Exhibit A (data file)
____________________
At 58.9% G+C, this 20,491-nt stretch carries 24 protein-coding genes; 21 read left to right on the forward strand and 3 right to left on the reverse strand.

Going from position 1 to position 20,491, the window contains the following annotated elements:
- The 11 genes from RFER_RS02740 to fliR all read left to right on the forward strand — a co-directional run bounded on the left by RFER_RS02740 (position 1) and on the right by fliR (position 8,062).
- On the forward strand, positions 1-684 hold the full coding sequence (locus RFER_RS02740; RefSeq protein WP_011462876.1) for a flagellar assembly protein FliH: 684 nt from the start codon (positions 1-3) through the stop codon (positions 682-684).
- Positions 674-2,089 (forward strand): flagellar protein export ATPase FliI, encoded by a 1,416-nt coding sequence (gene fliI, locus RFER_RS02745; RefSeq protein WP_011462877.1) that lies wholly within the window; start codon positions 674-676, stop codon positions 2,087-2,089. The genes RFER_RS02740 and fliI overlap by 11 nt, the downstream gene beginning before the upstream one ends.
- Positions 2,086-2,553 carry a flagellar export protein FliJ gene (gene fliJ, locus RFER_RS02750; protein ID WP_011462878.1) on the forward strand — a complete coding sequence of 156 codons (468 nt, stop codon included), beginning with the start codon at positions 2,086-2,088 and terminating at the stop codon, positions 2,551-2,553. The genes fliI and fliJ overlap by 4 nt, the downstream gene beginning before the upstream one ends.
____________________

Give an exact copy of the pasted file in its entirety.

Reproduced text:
At 58.9% G+C, this 20,491-nt stretch carries 24 protein-coding genes; 21 read left to right on the forward strand and 3 right to left on the reverse strand.

Going from position 1 to position 20,491, the window contains the following annotated elements:
- The 11 genes from RFER_RS02740 to fliR all read left to right on the forward strand — a co-directional run bounded on the left by RFER_RS02740 (position 1) and on the right by fliR (position 8,062).
- On the forward strand, positions 1-684 hold the full coding sequence (locus RFER_RS02740; RefSeq protein WP_011462876.1) for a flagellar assembly protein FliH: 684 nt from the start codon (positions 1-3) through the stop codon (positions 682-684).
- Positions 674-2,089 (forward strand): flagellar protein export ATPase FliI, encoded by a 1,416-nt coding sequence (gene fliI, locus RFER_RS02745; RefSeq protein WP_011462877.1) that lies wholly within the window; start codon positions 674-676, stop codon positions 2,087-2,089. The genes RFER_RS02740 and fliI overlap by 11 nt, the downstream gene beginning before the upstream one ends.
- Positions 2,086-2,553 carry a flagellar export protein FliJ gene (gene fliJ, locus RFER_RS02750; protein ID WP_011462878.1) on the forward strand — a complete coding sequence of 156 codons (468 nt, stop codon included), beginning with the start codon at positions 2,086-2,088 and terminating at the stop codon, positions 2,551-2,553. The genes fliI and fliJ overlap by 4 nt, the downstream gene beginning before the upstream one ends.